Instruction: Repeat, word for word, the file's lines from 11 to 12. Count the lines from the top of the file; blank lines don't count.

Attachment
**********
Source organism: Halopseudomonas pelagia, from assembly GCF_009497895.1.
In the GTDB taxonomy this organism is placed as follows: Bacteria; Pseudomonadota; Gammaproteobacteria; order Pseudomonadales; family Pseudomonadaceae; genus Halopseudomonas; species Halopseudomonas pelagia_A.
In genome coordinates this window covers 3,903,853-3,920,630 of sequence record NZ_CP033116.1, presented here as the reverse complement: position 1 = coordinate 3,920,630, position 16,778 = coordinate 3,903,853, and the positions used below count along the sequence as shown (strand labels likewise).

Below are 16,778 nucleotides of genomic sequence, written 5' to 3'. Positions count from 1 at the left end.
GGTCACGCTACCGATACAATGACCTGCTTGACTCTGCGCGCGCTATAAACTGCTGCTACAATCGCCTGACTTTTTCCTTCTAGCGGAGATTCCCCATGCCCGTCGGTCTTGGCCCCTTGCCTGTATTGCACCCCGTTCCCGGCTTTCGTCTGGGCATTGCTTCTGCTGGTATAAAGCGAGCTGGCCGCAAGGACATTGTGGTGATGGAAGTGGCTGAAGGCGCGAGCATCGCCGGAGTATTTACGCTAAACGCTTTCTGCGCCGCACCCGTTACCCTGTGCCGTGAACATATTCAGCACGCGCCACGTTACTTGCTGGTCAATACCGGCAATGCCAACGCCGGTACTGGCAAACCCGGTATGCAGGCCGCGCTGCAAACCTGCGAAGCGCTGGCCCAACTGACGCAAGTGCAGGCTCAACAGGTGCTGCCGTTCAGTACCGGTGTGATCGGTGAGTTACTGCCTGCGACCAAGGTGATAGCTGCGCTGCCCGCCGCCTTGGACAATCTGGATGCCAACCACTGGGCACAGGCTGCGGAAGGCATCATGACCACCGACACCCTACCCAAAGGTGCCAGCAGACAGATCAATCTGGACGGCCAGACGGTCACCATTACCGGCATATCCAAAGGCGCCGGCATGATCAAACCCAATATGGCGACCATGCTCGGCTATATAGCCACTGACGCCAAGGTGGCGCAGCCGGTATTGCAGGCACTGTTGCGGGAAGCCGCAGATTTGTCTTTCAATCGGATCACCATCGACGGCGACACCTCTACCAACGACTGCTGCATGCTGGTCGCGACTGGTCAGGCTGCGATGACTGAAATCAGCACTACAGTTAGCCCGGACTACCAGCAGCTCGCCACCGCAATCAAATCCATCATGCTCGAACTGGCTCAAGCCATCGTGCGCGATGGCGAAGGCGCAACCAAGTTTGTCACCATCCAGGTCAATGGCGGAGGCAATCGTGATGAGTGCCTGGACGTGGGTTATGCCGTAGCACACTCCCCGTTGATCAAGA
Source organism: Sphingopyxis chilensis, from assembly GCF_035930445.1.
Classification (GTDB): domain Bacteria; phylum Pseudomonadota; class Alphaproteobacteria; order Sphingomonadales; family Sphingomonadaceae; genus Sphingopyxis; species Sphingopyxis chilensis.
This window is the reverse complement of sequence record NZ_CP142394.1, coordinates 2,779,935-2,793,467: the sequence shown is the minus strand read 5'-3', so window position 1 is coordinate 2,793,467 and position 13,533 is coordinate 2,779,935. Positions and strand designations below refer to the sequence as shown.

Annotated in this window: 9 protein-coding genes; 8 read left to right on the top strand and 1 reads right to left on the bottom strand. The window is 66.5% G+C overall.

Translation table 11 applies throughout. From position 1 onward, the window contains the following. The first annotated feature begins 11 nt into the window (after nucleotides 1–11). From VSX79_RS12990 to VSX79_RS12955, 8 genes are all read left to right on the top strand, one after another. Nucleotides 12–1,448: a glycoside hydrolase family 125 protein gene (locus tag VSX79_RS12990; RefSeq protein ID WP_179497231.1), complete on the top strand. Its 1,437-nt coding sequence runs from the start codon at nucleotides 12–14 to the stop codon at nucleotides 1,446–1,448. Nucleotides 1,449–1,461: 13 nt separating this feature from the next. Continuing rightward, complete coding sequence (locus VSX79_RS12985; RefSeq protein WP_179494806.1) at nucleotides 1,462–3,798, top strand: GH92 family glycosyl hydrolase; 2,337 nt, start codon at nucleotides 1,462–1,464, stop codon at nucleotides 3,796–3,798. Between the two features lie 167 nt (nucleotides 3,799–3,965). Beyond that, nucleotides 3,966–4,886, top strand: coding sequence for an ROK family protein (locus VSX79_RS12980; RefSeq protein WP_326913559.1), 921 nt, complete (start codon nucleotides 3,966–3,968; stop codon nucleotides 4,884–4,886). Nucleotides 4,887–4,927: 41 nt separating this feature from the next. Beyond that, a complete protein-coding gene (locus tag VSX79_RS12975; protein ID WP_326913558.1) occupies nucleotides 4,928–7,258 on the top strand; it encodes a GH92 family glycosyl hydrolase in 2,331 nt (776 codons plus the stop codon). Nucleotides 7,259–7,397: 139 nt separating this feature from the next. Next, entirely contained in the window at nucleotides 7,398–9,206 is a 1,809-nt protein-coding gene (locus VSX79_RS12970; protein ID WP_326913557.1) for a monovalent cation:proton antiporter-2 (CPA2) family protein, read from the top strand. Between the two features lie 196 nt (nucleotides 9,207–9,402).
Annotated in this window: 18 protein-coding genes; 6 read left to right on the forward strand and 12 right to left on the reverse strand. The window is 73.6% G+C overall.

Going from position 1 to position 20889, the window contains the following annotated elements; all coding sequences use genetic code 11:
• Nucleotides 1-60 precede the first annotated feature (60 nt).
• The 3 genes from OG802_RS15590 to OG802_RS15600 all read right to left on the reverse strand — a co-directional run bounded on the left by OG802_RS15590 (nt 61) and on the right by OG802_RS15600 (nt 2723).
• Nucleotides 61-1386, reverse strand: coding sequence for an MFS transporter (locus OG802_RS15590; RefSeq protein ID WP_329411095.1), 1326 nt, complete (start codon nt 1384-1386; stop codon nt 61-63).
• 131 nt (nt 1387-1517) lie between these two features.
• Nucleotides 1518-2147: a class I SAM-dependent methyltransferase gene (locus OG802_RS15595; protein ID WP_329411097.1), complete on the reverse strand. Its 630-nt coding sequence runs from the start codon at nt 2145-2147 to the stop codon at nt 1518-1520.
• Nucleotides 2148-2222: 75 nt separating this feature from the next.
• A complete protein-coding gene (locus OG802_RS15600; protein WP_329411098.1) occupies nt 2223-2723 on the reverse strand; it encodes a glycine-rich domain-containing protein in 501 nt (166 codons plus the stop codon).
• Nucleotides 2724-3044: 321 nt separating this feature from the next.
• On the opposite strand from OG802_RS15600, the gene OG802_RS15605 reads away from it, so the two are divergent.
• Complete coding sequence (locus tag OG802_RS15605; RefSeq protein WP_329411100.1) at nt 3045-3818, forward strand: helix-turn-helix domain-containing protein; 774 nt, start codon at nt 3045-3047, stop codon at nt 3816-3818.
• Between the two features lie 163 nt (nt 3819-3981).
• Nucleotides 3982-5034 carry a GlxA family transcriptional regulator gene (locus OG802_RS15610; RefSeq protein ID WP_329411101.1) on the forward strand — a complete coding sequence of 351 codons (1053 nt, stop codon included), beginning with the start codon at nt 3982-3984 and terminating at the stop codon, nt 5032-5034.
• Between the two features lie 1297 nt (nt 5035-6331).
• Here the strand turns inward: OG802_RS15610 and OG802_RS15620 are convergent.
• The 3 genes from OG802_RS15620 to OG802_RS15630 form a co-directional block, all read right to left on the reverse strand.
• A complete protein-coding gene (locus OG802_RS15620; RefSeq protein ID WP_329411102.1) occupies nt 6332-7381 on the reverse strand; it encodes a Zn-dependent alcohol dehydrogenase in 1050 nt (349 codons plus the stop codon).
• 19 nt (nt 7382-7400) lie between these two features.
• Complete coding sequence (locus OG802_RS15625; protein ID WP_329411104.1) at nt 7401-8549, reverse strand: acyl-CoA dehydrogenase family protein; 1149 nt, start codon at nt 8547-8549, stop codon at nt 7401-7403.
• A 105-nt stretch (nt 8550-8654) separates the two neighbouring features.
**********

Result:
Annotated in this window: 18 protein-coding genes; 6 read left to right on the forward strand and 12 right to left on the reverse strand. The window is 73.6% G+C overall.

Going from position 1 to position 20889, the window contains the following annotated elements; all coding sequences use genetic code 11: